- GOP hopes taking shutdown off the table with budget deal will pay dividends
- Chinese Death Star: The moon cited as the perfect launch pad for ballistic missiles
- Help wanted: Homeland Security plagued by vacancies at the top
- We are not amused: Queen’s protection officers warned to keep ‘sticky fingers’ off the royal cashews
- Unleash the crossbows: Gov. Scott Walker creates new hunting season
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- G-20 diplomats fell for hacker attack promising nude photos of former French first lady Carla Bruni
- Minnesota guardsman charged with stealing private soldier data for fake IDs
- Florida appeals court rules universities can’t regulate guns
- Vladimir Putin defends Russian conservative values
CAMPBELL: RG3 has chance to head off potential image problem
Griffin often uses the site well. He tweeted welcomes to Washington’s draft picks last month and frequently pumps up fans with motivational tweets about working hard and the team. If he wants to speak his mind about potentially divisive issues, he must be accepting of the consequences. And if he wants to perpetuate a perception of his humility, he at least should stop retweeting others’ compliments. Thanking them more privately requires a simple click on a different part of his screen.
Starting a charity also should be high on his list. This offseason is the perfect time for Griffin to establish roots here as a community servant. He’s lagging in that area, at least publicly, behind Russell Wilson, his 2012 Rookie of the Year challenger. Wilson is a national ambassador for the CR3 Diabetes Association, a cause dear to him because complications from the disease killed his father three years ago.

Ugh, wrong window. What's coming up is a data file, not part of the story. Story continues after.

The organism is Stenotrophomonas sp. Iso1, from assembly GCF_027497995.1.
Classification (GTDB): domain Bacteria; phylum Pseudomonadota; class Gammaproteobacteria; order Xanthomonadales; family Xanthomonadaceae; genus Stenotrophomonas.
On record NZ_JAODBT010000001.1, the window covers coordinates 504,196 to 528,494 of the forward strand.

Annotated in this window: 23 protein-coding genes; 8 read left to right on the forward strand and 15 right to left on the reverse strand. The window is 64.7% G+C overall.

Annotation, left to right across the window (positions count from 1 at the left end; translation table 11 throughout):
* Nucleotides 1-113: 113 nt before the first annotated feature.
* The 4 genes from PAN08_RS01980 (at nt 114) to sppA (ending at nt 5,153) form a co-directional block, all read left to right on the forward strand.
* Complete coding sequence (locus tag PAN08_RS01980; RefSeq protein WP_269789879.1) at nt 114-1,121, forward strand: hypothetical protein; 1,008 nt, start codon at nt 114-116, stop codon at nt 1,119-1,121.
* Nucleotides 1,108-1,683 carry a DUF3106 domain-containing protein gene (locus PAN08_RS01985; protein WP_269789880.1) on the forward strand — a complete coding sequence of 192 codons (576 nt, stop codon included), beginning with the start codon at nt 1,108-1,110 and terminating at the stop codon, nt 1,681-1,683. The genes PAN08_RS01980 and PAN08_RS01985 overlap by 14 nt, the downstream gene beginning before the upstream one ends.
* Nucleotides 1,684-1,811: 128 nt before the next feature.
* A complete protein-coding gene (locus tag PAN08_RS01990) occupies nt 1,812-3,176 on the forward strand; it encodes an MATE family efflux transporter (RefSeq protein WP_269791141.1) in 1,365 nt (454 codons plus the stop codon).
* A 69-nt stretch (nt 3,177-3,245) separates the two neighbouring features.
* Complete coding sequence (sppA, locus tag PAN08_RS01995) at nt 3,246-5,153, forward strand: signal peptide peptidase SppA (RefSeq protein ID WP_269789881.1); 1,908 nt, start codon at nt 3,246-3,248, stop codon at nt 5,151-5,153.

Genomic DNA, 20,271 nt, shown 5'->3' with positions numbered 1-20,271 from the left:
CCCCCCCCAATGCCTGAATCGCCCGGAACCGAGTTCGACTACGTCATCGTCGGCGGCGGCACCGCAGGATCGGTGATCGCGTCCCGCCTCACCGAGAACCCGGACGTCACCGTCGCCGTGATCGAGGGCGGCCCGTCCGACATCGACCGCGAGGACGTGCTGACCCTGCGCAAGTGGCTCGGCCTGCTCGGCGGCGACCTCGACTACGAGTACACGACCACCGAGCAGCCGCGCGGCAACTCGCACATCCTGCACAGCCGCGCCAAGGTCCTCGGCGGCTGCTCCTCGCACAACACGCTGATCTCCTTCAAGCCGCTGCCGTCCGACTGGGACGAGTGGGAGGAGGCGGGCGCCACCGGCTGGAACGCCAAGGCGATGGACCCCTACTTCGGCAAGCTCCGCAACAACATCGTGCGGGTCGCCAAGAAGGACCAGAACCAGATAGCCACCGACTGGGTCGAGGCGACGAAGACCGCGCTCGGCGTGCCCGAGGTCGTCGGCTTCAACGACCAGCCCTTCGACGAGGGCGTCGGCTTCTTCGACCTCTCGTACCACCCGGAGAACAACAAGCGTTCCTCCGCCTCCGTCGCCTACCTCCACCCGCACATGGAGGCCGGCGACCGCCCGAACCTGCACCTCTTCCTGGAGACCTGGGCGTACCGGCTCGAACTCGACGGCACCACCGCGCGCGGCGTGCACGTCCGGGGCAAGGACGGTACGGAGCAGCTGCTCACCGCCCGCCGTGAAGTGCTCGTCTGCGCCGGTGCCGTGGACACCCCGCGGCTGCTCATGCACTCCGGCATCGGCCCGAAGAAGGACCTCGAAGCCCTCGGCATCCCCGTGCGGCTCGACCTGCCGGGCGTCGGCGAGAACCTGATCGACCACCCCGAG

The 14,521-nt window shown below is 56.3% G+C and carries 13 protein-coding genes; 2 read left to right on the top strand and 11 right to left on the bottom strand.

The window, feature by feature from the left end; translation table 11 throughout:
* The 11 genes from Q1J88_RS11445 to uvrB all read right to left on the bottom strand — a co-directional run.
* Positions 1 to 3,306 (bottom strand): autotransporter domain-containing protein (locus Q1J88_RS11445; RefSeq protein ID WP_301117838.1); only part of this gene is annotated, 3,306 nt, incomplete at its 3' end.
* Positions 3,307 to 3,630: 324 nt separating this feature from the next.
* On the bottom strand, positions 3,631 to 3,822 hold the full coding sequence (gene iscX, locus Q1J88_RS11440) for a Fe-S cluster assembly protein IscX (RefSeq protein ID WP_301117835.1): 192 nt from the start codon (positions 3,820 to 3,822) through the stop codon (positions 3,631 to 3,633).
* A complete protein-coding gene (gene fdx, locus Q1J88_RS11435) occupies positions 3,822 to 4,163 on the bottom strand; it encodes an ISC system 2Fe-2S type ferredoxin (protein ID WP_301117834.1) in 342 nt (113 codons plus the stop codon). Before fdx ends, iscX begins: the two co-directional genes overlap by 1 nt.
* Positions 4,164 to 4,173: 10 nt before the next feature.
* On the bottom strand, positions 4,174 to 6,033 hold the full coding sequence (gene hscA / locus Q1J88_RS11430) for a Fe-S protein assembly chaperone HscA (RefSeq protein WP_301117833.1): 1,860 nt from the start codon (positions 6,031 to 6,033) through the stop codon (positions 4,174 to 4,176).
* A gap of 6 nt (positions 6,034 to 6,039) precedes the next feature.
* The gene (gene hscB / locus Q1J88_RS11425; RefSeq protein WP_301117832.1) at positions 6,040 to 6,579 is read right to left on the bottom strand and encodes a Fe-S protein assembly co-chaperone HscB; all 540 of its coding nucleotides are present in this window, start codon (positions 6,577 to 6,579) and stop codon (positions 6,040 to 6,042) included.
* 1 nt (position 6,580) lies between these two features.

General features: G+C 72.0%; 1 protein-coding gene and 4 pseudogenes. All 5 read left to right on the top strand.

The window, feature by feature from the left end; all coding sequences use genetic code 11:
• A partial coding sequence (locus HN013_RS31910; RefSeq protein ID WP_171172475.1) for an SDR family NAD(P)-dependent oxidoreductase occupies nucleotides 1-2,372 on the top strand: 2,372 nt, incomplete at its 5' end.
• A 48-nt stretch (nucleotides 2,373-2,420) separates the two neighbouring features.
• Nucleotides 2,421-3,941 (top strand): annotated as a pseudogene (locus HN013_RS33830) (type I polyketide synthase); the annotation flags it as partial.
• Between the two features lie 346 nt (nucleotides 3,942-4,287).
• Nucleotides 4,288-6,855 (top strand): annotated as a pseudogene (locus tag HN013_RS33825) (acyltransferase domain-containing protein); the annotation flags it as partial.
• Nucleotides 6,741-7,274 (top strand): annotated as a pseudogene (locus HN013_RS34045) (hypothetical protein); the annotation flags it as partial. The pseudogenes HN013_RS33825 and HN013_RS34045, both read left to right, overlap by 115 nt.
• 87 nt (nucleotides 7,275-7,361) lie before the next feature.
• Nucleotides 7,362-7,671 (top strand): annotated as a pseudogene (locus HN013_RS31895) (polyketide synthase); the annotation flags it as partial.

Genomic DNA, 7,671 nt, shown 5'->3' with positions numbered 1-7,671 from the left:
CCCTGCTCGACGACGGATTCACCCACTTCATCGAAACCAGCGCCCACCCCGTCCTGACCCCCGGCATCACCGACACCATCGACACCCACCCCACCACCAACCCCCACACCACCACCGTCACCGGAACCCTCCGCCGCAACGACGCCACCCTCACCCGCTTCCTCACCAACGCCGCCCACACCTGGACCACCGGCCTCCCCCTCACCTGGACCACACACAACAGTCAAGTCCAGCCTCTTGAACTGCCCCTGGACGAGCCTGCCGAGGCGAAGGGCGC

Griffin raised $33,000 in 15 minutes for the American Cancer Society earlier this month simply by autographing a pair of cleats and posing for 18 pictures. What a fine start. He could have an immeasurable impact on, say, military children and veterans here, in his childhood home of Central Texas and nationally.
Another important step begins Thursday, when Griffin is scheduled to meet with media who regularly cover the team. It’s the first such session on team property since Griffin was hurt in Washington’s playoff loss to Seattle on Jan. 6.
Griffin might not always shine in his tweets, but he almost always does in person. He knows he’s a star, he knows he’s a great athlete and he knows people love him — that has always been clear — but that does not detract from the warmth and authenticity with which he interacts with people.
He is a kind person who doesn’t flaunt his status to those physically near him. That is the genesis of his reputation for being humble. To experience that on a regular basis, as the public did last season because of his media availability, would restore perception of him as a grounded star athlete.
More specifically, how Griffin’s media session plays out Thursday will help determine whether the lollipops and rainbows of his rookie season are still in place. He’ll encounter a local media corps that hasn’t had much offseason access and is armed with a litany of questions about his right knee injury and rehabilitation.
Such are the burdens of fame, fortune and youth in the public eye. More money, more problems, indeed.
He can make all of this a minor footnote by increasing his awareness and taking a few easy steps. It’s certainly not too late. If not, those who don’t like it will just have to deal with it.
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